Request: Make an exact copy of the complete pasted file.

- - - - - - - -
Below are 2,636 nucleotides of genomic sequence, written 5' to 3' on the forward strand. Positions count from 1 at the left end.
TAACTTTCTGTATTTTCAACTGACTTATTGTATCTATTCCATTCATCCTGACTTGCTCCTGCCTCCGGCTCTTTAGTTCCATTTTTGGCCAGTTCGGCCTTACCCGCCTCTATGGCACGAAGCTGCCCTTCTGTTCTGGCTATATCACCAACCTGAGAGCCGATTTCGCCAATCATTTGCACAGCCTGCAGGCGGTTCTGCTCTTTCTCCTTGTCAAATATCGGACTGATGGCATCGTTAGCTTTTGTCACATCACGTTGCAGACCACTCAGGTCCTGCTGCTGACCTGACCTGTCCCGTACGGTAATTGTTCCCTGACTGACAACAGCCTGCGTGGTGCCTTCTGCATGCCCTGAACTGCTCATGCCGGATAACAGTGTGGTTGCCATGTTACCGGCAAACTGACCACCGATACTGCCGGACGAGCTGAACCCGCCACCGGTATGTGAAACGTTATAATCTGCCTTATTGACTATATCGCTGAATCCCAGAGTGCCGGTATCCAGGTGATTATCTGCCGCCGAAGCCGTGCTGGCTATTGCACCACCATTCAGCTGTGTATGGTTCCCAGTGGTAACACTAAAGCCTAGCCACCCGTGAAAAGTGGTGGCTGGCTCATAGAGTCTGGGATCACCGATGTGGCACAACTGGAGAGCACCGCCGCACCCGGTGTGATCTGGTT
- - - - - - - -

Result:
Below are 2,636 nucleotides of genomic sequence, written 5' to 3' on the forward strand. Positions count from 1 at the left end.
TAACTTTCTGTATTTTCAACTGACTTATTGTATCTATTCCATTCATCCTGACTTGCTCCTGCCTCCGGCTCTTTAGTTCCATTTTTGGCCAGTTCGGCCTTACCCGCCTCTATGGCACGAAGCTGCCCTTCTGTTCTGGCTATATCACCAACCTGAGAGCCGATTTCGCCAATCATTTGCACAGCCTGCAGGCGGTTCTGCTCTTTCTCCTTGTCAAATATCGGACTGATGGCATCGTTAGCTTTTGTCACATCACGTTGCAGACCACTCAGGTCCTGCTGCTGACCTGACCTGTCCCGTACGGTAATTGTTCCCTGACTGACAACAGCCTGCGTGGTGCCTTCTGCATGCCCTGAACTGCTCATGCCGGATAACAGTGTGGTTGCCATGTTACCGGCAAACTGACCACCGATACTGCCGGACGAGCTGAACCCGCCACCGGTATGTGAAACGTTATAATCTGCCTTATTGACTATATCGCTGAATCCCAGAGTGCCGGTATCCAGGTGATTATCTGCCGCCGAAGCCGTGCTGGCTATTGCACCACCATTCAGCTGTGTATGGTTCCCAGTGGTAACACTAAAGCCTAGCCACCCGTGAAAAGTGGTGGCTGGCTCATAGAGTCTGGGATCACCGATGTGGCACAACTGGAGAGCACCGCCGCACCCGGTGTGATCTGGTT